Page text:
However for me this was a little uninspired. For such a low budget, the film is a success and great example of Sundance cinema. But it barely managed to leave an impression. Solid throughout, but one of the weaker Best Picture nominations of the 2000s. Also, the third act felt very false to me. I just didn't buy it, and thought it took the film down a road I couldn't quite believe. There are some truthful moments in this film, negated by some clumsy foreshadow and unrealistic plot developments.
In the Bedroom can be divided into three distinct acts: a light romantic beginning that introduces our characters and the quaint Mid-Coast town in Maine. The middle act serves as the central character study and the marriage between Matt (Tom Wilkinson) and Ruth (Sissy Spacek) Fowler are put to the test. Lastly, the final act switches to a suspenseful thriller as decisions are made when the matter appears out of their hands. Each act gets better and better, but unfortunately the entire film feels unbalanced and unable to commit to one genre and to be frank, the entire film looks rather bland. The acting is superb, particularly that of Wilkinson and Spacek, and it is a great story with an adequate lobster metaphor, but it suffers from a lack of balance and direction that makes the film seem incomplete.
Some thoughts on this film:
-Many people called this film "actors' film" and I think by saying that they really underestimate In the Bedroom. Todd Field deserved to be honor here because he was as important (if more) as the three performances.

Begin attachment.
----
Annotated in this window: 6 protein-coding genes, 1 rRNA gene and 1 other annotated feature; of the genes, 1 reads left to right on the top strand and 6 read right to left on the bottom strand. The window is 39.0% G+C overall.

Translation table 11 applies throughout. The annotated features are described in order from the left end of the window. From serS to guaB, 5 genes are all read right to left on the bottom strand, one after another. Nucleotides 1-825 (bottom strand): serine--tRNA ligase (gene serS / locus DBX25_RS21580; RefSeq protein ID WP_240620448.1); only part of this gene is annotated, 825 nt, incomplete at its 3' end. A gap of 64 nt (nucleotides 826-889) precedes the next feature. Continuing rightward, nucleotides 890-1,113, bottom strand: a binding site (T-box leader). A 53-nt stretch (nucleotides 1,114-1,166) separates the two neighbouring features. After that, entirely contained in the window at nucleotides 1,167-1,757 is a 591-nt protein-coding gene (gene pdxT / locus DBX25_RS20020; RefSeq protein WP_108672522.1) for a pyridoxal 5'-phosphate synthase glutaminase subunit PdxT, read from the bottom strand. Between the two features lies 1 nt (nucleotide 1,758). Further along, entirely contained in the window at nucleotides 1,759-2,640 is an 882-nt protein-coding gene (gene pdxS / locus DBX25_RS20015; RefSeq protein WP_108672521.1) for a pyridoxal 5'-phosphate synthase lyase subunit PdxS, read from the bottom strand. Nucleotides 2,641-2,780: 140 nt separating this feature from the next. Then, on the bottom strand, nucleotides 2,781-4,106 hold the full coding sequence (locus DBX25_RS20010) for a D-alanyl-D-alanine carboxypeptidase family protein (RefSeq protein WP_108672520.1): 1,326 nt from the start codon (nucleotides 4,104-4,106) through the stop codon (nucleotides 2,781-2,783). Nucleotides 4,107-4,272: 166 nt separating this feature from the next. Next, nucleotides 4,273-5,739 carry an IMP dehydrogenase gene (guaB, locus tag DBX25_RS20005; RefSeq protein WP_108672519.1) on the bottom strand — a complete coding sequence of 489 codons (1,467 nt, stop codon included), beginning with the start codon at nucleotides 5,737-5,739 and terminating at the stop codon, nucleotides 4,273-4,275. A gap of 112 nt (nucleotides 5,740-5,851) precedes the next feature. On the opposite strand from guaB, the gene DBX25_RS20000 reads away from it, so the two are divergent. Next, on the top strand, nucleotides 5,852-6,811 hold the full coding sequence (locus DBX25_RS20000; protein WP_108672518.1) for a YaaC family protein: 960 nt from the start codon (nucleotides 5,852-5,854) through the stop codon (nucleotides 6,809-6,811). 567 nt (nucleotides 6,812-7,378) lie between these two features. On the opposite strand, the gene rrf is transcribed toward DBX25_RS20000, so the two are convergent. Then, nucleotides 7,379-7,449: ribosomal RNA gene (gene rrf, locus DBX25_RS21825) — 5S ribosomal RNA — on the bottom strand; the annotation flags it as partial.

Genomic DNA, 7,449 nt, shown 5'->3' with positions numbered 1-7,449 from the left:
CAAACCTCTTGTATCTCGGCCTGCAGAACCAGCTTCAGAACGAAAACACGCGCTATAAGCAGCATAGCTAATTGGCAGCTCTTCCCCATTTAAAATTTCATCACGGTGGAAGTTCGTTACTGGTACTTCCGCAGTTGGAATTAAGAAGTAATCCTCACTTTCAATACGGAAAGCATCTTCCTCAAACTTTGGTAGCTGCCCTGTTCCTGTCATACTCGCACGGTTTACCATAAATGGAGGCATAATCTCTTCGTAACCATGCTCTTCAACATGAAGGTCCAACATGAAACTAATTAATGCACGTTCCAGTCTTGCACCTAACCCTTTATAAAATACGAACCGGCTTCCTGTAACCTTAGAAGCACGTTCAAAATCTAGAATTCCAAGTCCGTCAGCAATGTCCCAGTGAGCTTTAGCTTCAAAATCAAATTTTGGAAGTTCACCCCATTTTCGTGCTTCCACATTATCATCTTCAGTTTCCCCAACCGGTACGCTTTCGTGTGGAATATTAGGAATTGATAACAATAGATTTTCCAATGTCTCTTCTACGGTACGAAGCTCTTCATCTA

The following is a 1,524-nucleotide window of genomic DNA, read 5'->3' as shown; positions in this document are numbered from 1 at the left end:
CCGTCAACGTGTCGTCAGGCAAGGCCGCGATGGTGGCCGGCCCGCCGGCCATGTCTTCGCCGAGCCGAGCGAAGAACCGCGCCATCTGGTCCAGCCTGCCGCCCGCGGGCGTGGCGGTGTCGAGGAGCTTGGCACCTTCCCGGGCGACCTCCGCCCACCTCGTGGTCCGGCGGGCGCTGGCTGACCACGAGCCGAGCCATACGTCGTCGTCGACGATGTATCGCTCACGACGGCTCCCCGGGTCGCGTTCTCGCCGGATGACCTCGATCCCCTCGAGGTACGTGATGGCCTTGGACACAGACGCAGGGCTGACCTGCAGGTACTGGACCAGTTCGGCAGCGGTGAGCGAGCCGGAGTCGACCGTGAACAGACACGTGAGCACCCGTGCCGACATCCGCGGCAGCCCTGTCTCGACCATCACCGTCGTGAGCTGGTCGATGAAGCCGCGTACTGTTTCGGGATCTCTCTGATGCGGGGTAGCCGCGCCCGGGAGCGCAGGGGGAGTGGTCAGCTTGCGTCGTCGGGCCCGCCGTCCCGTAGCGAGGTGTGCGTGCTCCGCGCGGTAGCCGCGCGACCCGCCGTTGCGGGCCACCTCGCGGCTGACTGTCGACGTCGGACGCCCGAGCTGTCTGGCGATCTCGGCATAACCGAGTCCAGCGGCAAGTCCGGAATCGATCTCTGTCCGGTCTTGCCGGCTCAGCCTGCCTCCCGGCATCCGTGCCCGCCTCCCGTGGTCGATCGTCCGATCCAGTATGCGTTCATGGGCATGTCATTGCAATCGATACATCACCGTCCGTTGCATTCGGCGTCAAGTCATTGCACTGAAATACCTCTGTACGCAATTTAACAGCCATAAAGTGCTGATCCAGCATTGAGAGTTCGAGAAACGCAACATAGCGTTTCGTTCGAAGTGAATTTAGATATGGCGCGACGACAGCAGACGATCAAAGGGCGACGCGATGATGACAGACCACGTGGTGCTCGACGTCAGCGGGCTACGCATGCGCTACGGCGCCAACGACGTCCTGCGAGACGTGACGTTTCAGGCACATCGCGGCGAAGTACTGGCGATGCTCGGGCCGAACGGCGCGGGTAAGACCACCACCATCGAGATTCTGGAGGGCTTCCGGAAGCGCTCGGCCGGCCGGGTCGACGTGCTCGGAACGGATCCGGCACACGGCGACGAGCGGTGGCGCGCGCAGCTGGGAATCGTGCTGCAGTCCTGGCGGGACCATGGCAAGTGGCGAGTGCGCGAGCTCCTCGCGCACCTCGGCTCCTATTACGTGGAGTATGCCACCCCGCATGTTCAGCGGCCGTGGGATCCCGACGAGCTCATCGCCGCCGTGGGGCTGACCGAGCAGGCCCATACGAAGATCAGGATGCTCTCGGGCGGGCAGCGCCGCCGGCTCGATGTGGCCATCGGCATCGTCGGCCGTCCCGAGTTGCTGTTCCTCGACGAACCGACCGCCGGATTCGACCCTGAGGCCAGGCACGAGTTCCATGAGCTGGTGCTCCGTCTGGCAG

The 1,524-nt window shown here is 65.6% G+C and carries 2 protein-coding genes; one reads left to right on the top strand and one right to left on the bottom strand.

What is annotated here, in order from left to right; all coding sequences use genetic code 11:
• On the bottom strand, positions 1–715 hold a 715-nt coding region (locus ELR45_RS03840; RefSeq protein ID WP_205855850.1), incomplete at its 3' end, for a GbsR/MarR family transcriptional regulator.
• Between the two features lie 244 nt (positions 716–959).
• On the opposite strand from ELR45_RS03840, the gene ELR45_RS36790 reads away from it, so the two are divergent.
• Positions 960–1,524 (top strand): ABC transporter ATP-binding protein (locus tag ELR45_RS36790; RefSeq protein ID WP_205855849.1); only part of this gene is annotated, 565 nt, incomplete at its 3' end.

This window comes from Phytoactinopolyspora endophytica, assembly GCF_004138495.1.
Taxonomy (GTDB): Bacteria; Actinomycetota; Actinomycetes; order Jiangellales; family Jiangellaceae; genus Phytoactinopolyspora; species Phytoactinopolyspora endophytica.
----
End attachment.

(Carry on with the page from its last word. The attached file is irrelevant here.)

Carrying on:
-The film used silence, the inability to express to each others with patient but compelling look
-The performances that elevate In the Bedroom for good to really great and complex drama. Tom Wilkinson (which I always enjoy) delivers his best performance, the same goes with Sissy Spacek and Marisa Tomei. The kitchen scene was so real and emotional that you don't feel like they acting anymore, but they are the real characters.
-The ending is very strong. Todd…
Fura, amikor egy két órás film egy 3 perces veszekedésre fut ki. Kíváncsi vagyok, hogy akkor is így működött volna-e, ha mondjuk még a legelején kerül rá sor, és a gyászolással indul a film.
Nick Stahl egyébként nem volt egy telitalálat.
subtle and three actors give us their career best performance!
There's a stark difference between the first and second half of this film. It begins light and bright and becomes progressively darker. The film struggles with it's "bright" moments and throughout the first half feels cheesy and forced. It is satisfied to tell and not show, and tells more than is necessary.